3) Entrance burrs can easily be removed by hand and or power tool and /or tool/drillbit bit configuration - but may require a second operation. However if hole is drilled from an outside surface, usually the hole is countersunk, either by a second operation, or by combination drill csk tools carefully adjusted so as to leave a flush surface when a csk fastener is installed and tightened. Tolerances of a few thousandths of an inch in csk depth are routine. For such holes, entrance burrs are NOT a problem.

Interior fasteners are usually not countersunk and while deburring can be an issue, by not allowing fastener head to properly seat, or to be sealed ( fuel tight/corossion,) almost any casual inspection visual or by feel ( careful not to cut thumb or finger if excessive burr is usually sufficient.

What is puzzling re the supposed burr issue is that burrs of types 1) 2) and 3) when fastened and torgued are usually in compression and not in themselves a fatigue problem. But if they are so great as to keep fastener from propely seating, or give false torgue values causing fastener to not be properly seated and screwing up design load transfer across a given joint- THEN there is cause for concern. Without detail information as to the proposed AD, any further discussion on cause, effects, cures, methods is near worthless.

I have tried here to give a very simplistic explanation of fastenin issues- which as much art as science and has been well researched for decades.

Bottom line - while I suspect a cost saving issue in assembly may really be the problem- thats MY unsupported opinion. Nuff said:ugh:

And here is a bit more

Only applies to two airplanes ! ??

DEPARTMENT OF TRANSPORTATION Federal Aviation Administration 14 CFR Part 39 [Docket No. FAA-2016-3699; Directorate Identifier 2015-NM-109-AD; Amendment 39-18402; AD 2016-04-08] RIN 2120-AA64 Airworthiness Directives; The Boeing Company Airplanes AGENCY: Federal Aviation Administration (FAA), DOT. ACTION: Final rule; request for comments. ----------------------------------------------------------------------- SUMMARY: We are adopting a new airworthiness directive (AD) for certain The Boeing Company Model 787-8 airplanes. This AD requires revising the maintenance or inspection program, as applicable . . .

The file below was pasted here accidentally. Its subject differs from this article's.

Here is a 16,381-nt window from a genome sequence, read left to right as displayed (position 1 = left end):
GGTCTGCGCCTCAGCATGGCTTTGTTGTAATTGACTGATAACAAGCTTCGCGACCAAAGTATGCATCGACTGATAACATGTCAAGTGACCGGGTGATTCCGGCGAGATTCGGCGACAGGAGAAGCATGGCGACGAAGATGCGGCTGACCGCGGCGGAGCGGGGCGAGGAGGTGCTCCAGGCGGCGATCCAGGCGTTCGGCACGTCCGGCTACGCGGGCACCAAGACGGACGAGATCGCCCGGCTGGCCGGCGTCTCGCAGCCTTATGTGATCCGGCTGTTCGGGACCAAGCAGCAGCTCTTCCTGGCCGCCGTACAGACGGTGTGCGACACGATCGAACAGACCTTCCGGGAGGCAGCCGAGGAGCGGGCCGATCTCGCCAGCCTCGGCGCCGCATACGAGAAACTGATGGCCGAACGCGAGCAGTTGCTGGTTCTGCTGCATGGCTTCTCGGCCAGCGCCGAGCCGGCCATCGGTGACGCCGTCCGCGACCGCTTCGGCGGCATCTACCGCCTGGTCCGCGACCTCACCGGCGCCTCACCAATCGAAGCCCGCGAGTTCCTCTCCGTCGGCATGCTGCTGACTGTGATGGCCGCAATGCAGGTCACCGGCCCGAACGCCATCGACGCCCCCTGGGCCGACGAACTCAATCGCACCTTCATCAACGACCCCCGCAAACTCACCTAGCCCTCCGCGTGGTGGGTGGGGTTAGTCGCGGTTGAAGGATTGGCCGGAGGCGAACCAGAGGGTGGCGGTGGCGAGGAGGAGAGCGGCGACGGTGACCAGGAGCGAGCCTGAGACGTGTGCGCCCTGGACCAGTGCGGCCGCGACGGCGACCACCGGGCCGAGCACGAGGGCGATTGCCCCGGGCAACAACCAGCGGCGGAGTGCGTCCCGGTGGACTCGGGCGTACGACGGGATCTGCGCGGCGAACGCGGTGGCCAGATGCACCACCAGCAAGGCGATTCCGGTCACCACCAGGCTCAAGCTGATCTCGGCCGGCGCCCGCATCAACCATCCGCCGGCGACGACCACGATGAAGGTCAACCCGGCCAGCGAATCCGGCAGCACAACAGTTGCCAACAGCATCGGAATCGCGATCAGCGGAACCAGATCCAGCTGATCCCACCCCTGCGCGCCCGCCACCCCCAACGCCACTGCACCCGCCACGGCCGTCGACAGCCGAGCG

(c) Applicability

The Boeing Company Model 787-8 airplanes, certificated in any category, having line numbers 78 and 82.
(d) Subject

Air Transport Association (ATA) of America Code 57, Wings.
(e) Unsafe Condition

This AD was prompted by a report that certain web fastener holes in the overwing flex-tees at the wing-to-body interface might not have been deburred properly when manufactured. We are issuing this AD to detect and correct cracking in the web fastener holes in the overwing flex-tees, which can weaken the primary wing structure so it cannot sustain limit load.

28th Feb 2016, 02:18
Interesting that only 2 AC are involved. As I recall, all wings were/are manufactured by Mitsubishi Heavy Industries and fastener issues (not necessarily burrs) have been a problem on multiple occasions (lack of fasteners, non-aerospace fasteners, incorrect fastener installation, forgotten shims.....

28th Feb 2016, 03:36
As I recall, all wings were/are manufactured by Mitsubishi Heavy Industries

Correct- but the area mentioned is where the wings are attached during assembly to the 'wing box ' and done at the factory during final assembly.

That area has always been a difficult to join area, and is essentially the location of previous 787 wing problems during structural tests- and if I understand just what parts are involved, they were a major issue in the first few 787 built. And the AD numbers of $80 85 dollars to fix/correct is IMHO a bit phony..